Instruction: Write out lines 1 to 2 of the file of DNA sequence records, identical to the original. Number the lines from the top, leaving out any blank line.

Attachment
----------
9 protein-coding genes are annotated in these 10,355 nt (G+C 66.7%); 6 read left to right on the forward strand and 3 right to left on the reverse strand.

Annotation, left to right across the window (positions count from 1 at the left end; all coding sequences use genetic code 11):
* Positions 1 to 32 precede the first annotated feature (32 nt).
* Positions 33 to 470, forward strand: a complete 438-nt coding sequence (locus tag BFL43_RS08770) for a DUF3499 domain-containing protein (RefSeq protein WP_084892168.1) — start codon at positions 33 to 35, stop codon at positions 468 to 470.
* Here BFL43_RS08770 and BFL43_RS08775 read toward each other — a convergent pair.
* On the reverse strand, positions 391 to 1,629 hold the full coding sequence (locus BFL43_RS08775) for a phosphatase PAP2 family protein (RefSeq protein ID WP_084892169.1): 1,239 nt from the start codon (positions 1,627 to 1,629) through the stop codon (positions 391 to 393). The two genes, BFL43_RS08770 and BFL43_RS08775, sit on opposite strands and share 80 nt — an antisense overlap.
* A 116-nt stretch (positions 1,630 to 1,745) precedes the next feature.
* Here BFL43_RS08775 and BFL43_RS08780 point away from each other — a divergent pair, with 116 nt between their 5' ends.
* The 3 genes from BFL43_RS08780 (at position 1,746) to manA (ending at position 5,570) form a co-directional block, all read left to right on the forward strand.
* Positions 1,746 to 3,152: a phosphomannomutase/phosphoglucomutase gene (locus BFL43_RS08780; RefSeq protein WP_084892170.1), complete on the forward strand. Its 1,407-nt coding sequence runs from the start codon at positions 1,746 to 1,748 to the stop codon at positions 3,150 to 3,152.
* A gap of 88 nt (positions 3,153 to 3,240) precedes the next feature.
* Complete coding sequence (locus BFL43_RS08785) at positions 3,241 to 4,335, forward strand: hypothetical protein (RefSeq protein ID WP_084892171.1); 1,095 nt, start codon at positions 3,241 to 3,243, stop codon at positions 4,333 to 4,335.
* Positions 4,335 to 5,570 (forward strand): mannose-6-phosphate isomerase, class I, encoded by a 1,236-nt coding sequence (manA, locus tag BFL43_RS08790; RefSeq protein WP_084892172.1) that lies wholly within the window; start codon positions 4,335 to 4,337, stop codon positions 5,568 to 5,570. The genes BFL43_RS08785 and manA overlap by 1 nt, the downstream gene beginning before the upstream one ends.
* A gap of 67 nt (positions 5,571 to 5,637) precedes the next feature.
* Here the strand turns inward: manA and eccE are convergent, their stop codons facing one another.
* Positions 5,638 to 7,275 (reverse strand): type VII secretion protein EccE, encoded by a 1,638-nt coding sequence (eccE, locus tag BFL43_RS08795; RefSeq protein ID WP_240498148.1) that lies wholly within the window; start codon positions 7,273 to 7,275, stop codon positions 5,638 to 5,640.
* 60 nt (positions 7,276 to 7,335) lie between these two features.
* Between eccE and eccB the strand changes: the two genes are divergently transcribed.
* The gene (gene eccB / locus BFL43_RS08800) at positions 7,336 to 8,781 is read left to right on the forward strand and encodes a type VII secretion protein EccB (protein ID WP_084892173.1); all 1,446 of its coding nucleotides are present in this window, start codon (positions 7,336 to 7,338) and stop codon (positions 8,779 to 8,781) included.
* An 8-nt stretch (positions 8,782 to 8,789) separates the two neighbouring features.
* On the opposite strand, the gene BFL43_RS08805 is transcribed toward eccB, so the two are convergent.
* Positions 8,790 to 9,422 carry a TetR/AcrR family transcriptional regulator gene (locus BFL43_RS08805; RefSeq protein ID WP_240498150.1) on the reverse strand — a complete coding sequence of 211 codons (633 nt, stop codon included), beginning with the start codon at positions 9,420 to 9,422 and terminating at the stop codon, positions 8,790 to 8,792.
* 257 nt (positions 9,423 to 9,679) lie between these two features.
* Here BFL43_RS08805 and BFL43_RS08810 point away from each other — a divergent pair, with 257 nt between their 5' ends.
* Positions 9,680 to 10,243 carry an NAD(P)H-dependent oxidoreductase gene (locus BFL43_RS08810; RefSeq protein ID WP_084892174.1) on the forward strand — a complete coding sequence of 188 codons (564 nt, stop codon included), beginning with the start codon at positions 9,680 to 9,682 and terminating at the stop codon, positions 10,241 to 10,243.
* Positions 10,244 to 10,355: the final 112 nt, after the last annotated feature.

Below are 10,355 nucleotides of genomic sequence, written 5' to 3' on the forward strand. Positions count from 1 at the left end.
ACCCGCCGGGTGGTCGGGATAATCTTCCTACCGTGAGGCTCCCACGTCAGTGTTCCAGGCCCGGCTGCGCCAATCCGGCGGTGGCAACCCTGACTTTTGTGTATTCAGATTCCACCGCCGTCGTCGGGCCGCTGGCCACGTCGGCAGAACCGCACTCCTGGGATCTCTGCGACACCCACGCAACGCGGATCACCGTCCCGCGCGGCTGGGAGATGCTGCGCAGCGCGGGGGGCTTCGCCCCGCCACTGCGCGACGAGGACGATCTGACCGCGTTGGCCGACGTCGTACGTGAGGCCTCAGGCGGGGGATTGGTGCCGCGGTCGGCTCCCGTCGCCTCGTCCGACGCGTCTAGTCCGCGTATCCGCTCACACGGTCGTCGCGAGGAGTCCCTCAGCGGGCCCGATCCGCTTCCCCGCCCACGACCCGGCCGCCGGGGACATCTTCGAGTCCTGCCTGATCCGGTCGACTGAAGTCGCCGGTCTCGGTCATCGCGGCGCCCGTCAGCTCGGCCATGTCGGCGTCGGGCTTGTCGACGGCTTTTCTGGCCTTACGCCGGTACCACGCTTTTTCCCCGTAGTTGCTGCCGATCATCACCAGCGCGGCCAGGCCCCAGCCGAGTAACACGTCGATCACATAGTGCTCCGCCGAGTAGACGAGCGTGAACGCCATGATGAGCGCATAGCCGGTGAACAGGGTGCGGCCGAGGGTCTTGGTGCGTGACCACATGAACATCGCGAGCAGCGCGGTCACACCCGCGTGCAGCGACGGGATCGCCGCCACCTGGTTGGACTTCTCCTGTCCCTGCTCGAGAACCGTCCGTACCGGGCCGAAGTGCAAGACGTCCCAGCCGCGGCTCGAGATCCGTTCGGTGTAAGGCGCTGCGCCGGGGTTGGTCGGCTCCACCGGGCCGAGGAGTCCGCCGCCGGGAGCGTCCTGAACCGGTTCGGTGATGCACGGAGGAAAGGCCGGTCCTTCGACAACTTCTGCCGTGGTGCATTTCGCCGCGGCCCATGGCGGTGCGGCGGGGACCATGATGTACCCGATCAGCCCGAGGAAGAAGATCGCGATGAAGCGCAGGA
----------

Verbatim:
9 protein-coding genes are annotated in these 10,355 nt (G+C 66.7%); 6 read left to right on the forward strand and 3 right to left on the reverse strand.

Annotation, left to right across the window (positions count from 1 at the left end; all coding sequences use genetic code 11):